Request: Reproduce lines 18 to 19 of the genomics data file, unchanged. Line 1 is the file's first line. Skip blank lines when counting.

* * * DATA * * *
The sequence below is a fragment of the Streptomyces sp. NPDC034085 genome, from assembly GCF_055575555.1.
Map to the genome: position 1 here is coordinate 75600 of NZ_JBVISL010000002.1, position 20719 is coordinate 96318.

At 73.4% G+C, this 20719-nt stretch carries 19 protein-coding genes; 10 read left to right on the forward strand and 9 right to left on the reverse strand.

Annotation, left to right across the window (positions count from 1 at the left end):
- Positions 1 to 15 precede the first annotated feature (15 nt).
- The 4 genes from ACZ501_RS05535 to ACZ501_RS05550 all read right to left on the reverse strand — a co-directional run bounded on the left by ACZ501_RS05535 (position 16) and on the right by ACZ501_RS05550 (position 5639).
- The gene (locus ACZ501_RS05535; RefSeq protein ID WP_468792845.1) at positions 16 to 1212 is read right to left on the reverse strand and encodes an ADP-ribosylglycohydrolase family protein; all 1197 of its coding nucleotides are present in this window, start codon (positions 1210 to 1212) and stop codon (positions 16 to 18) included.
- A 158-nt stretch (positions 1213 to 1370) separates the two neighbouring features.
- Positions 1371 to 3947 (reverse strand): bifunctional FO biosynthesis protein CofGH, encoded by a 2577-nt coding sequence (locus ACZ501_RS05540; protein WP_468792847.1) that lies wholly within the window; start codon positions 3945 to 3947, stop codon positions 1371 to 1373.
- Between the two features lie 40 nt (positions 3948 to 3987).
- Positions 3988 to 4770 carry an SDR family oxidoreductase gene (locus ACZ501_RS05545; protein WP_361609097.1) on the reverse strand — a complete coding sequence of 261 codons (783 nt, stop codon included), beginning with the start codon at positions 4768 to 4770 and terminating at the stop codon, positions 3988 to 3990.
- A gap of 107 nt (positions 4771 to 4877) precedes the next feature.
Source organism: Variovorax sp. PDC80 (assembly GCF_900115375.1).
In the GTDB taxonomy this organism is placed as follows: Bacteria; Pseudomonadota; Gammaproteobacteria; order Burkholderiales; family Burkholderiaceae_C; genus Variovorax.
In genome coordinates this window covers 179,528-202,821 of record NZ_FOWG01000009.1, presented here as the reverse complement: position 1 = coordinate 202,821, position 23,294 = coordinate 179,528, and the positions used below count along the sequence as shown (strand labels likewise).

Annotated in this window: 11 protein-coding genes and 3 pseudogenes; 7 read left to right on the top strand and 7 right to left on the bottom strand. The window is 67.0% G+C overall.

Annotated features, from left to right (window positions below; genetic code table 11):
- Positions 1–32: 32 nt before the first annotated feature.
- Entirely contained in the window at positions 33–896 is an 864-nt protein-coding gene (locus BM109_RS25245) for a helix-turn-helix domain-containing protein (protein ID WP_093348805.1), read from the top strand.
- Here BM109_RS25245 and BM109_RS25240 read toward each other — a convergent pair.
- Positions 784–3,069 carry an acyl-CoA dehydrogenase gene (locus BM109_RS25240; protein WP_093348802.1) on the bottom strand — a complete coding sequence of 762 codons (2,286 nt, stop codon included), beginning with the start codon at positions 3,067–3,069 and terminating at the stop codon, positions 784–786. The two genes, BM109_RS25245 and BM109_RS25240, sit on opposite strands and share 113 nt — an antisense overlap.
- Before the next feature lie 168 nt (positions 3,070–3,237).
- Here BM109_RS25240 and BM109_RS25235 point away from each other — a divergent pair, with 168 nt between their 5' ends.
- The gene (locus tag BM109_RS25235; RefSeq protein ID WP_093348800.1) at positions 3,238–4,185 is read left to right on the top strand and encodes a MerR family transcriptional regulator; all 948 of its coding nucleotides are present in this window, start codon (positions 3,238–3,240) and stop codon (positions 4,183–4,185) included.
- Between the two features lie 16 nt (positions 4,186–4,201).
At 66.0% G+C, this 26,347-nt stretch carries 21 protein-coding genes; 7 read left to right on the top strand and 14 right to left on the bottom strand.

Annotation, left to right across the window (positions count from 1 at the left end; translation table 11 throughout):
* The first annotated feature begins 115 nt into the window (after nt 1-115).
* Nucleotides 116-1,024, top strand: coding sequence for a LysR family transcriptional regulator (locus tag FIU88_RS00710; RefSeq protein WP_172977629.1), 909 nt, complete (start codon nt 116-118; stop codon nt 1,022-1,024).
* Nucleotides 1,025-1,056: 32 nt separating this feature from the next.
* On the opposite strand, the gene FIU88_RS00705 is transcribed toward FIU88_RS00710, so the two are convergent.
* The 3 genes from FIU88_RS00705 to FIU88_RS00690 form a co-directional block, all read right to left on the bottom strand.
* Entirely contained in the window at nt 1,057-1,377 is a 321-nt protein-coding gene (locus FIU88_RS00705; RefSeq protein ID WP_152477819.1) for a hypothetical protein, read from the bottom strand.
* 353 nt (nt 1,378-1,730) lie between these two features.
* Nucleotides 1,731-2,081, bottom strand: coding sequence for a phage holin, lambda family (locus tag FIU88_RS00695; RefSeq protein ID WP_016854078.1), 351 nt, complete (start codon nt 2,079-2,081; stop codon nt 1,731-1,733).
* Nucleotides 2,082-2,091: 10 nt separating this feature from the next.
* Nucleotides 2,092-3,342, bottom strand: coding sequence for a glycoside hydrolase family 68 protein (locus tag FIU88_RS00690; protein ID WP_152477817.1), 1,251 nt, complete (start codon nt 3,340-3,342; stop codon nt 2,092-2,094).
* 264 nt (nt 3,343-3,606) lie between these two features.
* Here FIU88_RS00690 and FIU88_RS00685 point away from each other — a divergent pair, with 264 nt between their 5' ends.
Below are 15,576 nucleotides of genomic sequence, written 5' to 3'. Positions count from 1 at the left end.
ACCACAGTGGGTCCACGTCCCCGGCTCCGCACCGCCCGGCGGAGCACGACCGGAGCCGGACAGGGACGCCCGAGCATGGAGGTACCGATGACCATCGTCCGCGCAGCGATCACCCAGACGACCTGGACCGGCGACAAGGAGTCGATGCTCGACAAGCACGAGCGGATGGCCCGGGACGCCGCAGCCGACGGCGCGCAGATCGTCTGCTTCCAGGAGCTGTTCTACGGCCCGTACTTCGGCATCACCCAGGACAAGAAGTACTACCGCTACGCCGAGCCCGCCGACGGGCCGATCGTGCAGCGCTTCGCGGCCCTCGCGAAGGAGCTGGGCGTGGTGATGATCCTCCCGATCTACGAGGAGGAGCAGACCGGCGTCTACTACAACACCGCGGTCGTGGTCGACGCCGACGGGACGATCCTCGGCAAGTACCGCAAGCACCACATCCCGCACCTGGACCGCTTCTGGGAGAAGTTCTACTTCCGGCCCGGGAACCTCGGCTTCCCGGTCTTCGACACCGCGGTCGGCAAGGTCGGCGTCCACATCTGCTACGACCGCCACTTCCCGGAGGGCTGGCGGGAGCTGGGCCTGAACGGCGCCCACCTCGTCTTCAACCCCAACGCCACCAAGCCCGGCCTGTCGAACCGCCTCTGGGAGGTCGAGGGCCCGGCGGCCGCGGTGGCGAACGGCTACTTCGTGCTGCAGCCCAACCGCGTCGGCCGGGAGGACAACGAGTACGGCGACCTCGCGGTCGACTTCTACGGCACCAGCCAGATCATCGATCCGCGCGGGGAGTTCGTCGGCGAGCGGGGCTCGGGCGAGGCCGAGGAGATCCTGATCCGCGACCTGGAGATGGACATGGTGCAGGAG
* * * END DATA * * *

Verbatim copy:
- Positions 1–32: 32 nt before the first annotated feature.
- Entirely contained in the window at positions 33–896 is an 864-nt protein-coding gene (locus BM109_RS25245) for a helix-turn-helix domain-containing protein (protein ID WP_093348805.1), read from the top strand.